" Defense Secretary Caspar W. Weinberger has essentially declared to the world: 'We will apply military force only if we know we're going to win quickly and easily, and only if we are guaranteed total support from the public.' I think his statement accurately reflects the views of our professional military. I believe this is a wholly praiseworthy doctrine -- wonderfully suited to a country such as Switzerland, which promises to come to the aid of no other nation, guarantees no order to the world, and, in short, is content to live in a world in which events are dominated by others. But for a country such as the United States, the Weinberger doctrine is completely and absurdly unsuitable."
Whether the "Weinberger doctrine" is or is not appropriate for a superpower is almost beside the point. Political constraints on use of military force are a reality. Americans agree by 48 percent to 14 percent in the Post-ABC poll that the Vietnam experience has made it less likely that the nation will again go to war; 36 percent say Vietnam is irrelevant to the question.
This contemporary caution about issues of war and peace is often labeled the "Vietnam syndrome." But it is at least arguable that the syndrome is nothing new in American history. Isolationism and a desire to stay uninvolved in foreign adventures have a long tradition in the United States. On the eve of entry into World War II, a great majority of Americans opposed any military involvement, and a military-conscription bill passed the House of Representatives by a single vote.
There are other ambiguities about the Vietnam era. Was American society more fractured by the war itself or by other events that loomed large in the 1960s and early '70s? -- the various upheavals in manners and mores that went under the names of "sexual revolution," "generation gap," "black revolution," "the drug culture," "antiestablishmentarianism," "the greening of America." Or were they and the war all part of the same traumatic experience?
All of these eruptions and evolutions, coupled with assassinations and attempted assassinations of national leaders, enhanced the shock waves of that period and social divisions of the people. Whether Vietnam was the cause or the effect, or a combination of both, only begs the question and the reality: In time, the long years of conflict in Southeast Asia flared into the central trauma of a generation. Vietnam divided Americans against Americans, separated people along class lines into the ranks of those who served and those who did not, stood at the center of presidential actions for administration after administration, poisoned political discourse and debate and ended in humiliating defeat.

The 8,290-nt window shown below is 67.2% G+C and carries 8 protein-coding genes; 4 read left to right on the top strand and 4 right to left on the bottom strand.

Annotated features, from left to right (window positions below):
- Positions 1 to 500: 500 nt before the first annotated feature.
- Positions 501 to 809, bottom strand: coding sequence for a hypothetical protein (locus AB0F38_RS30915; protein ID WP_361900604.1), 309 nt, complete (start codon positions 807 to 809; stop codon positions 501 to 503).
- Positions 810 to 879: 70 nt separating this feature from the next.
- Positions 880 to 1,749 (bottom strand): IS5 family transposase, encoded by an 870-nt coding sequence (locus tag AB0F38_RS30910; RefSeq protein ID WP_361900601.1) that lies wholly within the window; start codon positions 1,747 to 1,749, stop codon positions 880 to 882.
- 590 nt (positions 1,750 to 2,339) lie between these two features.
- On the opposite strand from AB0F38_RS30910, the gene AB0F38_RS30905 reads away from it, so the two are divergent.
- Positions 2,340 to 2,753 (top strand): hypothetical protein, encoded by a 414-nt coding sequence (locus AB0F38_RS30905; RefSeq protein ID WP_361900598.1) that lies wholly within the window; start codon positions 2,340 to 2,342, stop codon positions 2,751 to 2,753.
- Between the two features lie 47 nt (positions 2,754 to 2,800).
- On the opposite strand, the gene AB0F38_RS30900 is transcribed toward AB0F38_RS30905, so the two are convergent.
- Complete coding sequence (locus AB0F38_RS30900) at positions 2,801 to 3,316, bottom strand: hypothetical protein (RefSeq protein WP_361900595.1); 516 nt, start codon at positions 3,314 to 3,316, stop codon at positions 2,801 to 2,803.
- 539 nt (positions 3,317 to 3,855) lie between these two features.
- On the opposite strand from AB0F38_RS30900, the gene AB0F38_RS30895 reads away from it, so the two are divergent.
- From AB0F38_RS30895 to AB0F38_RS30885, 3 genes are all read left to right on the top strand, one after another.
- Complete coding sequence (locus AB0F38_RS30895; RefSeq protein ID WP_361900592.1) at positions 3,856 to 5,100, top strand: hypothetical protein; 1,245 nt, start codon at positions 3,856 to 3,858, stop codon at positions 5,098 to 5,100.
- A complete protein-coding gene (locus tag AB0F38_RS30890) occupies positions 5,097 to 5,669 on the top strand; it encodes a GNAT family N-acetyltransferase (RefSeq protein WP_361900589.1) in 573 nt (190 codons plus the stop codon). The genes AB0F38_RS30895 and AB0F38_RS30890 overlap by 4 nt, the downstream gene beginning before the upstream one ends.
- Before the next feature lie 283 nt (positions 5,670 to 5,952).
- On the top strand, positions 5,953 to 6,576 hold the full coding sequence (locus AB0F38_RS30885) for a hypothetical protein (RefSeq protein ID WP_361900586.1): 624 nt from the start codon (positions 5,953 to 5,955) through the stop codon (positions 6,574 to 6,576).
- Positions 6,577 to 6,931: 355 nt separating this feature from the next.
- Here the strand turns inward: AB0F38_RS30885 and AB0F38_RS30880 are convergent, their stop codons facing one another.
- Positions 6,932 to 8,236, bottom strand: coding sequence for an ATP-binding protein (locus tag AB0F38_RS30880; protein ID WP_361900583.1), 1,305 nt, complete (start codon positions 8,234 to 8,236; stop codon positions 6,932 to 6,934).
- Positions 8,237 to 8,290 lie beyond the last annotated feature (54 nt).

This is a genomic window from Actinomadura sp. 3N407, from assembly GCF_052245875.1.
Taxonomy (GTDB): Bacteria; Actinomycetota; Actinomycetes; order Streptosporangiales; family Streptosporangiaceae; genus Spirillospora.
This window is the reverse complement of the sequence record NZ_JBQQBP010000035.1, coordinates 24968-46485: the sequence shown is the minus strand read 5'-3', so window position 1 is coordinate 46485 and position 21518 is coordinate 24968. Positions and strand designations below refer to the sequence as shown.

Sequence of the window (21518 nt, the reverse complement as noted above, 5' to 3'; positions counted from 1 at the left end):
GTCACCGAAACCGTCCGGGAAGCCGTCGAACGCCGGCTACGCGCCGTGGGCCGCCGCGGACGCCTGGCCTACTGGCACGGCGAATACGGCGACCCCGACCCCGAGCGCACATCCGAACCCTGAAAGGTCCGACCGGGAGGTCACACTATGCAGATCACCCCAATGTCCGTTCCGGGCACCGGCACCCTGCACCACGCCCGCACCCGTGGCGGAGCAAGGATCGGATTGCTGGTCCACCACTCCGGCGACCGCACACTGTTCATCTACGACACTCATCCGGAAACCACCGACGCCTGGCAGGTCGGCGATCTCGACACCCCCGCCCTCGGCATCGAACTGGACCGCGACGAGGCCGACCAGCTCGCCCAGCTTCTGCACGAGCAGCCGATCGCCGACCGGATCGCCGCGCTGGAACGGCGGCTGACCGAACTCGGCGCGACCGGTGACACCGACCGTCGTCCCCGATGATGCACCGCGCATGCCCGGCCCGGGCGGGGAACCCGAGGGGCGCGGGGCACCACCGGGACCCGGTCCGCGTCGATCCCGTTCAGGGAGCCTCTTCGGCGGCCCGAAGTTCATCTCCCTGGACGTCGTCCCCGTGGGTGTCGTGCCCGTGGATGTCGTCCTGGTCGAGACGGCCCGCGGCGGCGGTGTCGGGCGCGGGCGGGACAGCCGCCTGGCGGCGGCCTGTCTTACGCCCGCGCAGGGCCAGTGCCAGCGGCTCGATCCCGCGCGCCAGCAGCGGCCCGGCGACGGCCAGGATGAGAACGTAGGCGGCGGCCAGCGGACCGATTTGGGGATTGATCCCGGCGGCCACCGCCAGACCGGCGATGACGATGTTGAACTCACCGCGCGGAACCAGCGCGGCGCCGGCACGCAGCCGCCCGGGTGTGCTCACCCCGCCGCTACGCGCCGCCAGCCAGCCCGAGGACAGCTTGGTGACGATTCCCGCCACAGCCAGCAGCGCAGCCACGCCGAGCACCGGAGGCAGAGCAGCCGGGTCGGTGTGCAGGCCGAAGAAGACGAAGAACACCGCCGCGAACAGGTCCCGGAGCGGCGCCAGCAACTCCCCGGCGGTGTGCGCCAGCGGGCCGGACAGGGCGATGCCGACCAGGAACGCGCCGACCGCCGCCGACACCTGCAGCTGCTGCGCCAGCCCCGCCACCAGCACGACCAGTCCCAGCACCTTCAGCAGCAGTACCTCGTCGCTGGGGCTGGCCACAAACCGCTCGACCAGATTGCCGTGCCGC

The days of rage and great antiwar demonstrations grew more intense with each year. Now, according to the Post-ABC poll conducted last month, substantial evidence exists that those angry divisions have been largely put aside.
In any consideration of "healing" after a war, the first concern involves the young men who fought it. The poll is very positive on that score. The combatants, during their tours in Vietnam, used the term "The World" in referring to what they had left behind. They have reentered "The World," for the most part, very successfully. They have married, raised families, bought homes, gotten jobs and, surprisingly, by a 2-to-1 margin believe that their lives were bettered as a result of their Vietnam experiences. Their physical and mental health is good. Their educational achievements are not unlike those of their peers who, for one reason or another, escaped the war. Their political attitudes and affiliations are comparable to those of the larger society; 70 percent of the Vietnam veterans said they voted for Ronald Reagan.
In the population at large, there is an even division on the question of whether draft evasion during the war was justified but also great tolerance for those who demonstrated against the conflict.
One clear legacy of the war was an erosion of faith and trust in government and its leaders. Those feelings, according to the poll, are still widespread, although less pronounced than a decade ago.
The costs of the war are embedded in the collective memory: 58,000 American dead, 300,000 wounded, the expenditure of $250 billion, 1 million Vietnamese dead and, in the war's aftermath, 2 million Cambodian dead, victims of their own government -- the communist Khmer Rouge. 'To What End?'
What do Americans think about all of that today? Their opinions, collected in the poll, are interesting and wholly inconclusive: 26 percent say they believe that the Vietnamese are better off today than 10 years ago when Saigon fell and the war was concluded, 27 percent say that the Vietnamese are worse off, and 38 percent say the war has made no difference in the lives of the Vietnamese people.
So, as the war recedes on the historical screen, the tantalizing question "To what end?" remains unresolved.
Nothing better illustrates the inconclusive nature of that war, and the emotions still stirred by it, than the black granite memorial to the American dead of Vietnam cut into the earth of the Mall in Washington. Alone among all other great national memorials to Americans who fell in battle in other wars, this monument fails to convey an undiluted message.
Heroic words about honored dead not dying in vain are missing from its spot among national shrines nearby. It merely lists the names of those who died. Why they fought, who sent them and for what purpose are questions unanswered, as they are unraised.
Yet at virtually any hour of the day, on any day of the week, in any season of the year, one can find Americans quietly moving to that wall and reaching out to touch those names. In so doing, they are paying mute tribute to a painful period that, a decade later, remains unlike any other in the American experience.